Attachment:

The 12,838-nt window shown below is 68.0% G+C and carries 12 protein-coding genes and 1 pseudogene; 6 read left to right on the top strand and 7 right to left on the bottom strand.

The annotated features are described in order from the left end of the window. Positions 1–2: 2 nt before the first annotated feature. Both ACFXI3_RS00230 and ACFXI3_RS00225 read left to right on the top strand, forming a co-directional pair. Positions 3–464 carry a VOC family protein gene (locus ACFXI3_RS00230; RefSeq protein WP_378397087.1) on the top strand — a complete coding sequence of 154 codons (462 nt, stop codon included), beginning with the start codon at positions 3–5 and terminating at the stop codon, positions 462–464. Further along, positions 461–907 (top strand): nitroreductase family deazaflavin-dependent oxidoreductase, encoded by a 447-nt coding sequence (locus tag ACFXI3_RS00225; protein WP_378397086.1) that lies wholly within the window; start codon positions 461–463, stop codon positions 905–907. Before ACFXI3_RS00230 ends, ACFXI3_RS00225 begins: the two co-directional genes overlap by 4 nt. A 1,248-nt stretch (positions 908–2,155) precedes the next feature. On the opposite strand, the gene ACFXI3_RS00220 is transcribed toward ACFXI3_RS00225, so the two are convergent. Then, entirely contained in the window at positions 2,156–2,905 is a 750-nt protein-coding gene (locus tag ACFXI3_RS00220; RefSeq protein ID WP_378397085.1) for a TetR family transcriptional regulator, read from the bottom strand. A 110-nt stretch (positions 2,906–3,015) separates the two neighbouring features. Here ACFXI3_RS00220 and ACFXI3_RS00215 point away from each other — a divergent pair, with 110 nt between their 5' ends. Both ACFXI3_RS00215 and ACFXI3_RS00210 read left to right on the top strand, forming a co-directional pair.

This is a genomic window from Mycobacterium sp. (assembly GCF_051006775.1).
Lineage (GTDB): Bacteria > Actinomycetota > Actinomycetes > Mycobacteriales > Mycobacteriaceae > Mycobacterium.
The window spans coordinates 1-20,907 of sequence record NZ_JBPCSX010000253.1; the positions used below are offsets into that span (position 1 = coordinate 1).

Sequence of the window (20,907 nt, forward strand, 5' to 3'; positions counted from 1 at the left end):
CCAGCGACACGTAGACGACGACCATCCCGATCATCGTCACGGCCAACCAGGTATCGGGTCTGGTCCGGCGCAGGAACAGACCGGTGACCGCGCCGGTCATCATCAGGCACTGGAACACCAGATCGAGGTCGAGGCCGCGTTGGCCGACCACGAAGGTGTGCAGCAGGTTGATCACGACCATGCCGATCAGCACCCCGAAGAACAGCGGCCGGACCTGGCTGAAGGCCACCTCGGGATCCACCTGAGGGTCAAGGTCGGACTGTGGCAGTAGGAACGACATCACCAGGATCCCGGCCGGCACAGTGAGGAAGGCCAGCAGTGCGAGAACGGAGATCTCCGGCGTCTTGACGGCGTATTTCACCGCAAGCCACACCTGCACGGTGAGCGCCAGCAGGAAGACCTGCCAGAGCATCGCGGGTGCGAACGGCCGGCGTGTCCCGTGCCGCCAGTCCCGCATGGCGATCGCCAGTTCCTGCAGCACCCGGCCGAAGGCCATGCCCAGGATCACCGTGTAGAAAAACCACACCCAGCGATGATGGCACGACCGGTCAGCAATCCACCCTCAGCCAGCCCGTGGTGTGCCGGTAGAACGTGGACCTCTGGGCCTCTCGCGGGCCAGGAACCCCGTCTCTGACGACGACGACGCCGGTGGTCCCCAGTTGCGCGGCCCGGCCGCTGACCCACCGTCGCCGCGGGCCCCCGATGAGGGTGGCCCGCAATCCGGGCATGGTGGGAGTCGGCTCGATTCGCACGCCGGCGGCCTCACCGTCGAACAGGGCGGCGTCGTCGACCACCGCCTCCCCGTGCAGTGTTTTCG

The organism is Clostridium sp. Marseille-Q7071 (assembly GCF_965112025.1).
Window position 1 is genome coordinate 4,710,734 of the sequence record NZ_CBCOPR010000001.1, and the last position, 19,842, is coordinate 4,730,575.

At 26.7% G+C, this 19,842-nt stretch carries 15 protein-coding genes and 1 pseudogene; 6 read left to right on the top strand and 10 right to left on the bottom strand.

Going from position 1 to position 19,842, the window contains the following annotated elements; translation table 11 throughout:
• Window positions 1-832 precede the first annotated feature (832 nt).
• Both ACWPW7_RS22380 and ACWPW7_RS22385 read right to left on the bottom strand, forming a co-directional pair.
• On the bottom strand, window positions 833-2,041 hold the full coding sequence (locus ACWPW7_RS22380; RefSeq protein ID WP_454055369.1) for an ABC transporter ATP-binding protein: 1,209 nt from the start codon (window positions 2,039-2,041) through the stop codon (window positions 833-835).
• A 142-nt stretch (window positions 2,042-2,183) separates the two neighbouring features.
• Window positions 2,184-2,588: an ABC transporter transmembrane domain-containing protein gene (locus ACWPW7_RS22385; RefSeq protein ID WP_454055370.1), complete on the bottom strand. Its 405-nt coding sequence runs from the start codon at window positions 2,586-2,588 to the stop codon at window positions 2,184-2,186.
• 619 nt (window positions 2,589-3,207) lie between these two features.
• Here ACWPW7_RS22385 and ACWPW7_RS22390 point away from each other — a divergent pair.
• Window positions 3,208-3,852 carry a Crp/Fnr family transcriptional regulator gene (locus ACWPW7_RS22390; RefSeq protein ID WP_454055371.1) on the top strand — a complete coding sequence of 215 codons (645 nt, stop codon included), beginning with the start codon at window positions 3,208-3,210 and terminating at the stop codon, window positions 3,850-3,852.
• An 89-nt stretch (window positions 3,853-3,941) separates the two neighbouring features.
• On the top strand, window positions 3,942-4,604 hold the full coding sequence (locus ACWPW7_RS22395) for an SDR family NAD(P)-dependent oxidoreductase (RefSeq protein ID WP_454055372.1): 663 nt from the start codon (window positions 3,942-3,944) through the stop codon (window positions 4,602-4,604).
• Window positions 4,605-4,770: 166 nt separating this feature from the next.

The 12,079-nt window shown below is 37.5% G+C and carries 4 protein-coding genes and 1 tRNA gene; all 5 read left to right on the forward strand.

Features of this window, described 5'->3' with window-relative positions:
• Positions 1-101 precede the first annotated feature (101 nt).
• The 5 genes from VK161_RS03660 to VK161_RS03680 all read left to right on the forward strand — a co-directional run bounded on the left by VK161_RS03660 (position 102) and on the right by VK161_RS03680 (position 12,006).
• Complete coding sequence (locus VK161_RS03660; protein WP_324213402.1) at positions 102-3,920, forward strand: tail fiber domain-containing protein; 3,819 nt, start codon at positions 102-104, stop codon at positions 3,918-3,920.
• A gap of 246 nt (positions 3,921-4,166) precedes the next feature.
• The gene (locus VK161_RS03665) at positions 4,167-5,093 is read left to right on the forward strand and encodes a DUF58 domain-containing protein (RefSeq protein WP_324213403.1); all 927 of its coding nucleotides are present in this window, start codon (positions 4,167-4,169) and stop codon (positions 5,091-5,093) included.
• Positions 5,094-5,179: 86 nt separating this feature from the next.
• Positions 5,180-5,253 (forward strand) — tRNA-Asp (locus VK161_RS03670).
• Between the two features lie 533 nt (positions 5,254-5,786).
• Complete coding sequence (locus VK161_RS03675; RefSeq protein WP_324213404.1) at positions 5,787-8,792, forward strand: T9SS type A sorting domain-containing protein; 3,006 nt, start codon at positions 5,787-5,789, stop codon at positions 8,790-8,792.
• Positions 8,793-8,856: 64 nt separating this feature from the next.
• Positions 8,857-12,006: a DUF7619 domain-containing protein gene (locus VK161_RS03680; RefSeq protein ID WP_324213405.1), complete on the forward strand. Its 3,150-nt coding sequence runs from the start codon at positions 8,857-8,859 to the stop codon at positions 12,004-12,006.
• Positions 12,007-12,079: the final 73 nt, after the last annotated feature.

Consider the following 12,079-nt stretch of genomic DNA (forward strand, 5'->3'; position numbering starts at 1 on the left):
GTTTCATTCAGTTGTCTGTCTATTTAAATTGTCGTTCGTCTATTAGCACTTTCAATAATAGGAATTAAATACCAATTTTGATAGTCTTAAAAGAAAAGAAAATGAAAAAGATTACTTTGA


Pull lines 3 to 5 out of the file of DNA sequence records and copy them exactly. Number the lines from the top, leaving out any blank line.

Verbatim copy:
This is a genomic window from Mycobacterium sp. (assembly GCF_051006775.1).
Lineage (GTDB): Bacteria > Actinomycetota > Actinomycetes > Mycobacteriales > Mycobacteriaceae > Mycobacterium.
The window spans coordinates 1-20,907 of sequence record NZ_JBPCSX010000253.1; the positions used below are offsets into that span (position 1 = coordinate 1).